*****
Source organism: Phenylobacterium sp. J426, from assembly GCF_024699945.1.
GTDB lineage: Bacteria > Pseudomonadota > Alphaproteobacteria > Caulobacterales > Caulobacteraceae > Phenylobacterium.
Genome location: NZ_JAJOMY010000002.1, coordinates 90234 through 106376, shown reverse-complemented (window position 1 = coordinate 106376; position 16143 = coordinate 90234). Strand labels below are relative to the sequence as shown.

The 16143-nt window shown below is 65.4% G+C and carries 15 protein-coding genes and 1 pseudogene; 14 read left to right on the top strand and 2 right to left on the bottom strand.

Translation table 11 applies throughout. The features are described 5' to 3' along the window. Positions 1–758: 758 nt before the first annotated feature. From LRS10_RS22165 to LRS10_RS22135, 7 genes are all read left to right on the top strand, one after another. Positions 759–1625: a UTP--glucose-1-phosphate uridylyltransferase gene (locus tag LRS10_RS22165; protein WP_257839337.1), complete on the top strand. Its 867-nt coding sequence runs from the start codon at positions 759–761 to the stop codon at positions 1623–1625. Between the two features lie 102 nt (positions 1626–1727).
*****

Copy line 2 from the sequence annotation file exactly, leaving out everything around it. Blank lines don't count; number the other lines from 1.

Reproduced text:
GTDB lineage: Bacteria > Pseudomonadota > Alphaproteobacteria > Caulobacterales > Caulobacteraceae > Phenylobacterium.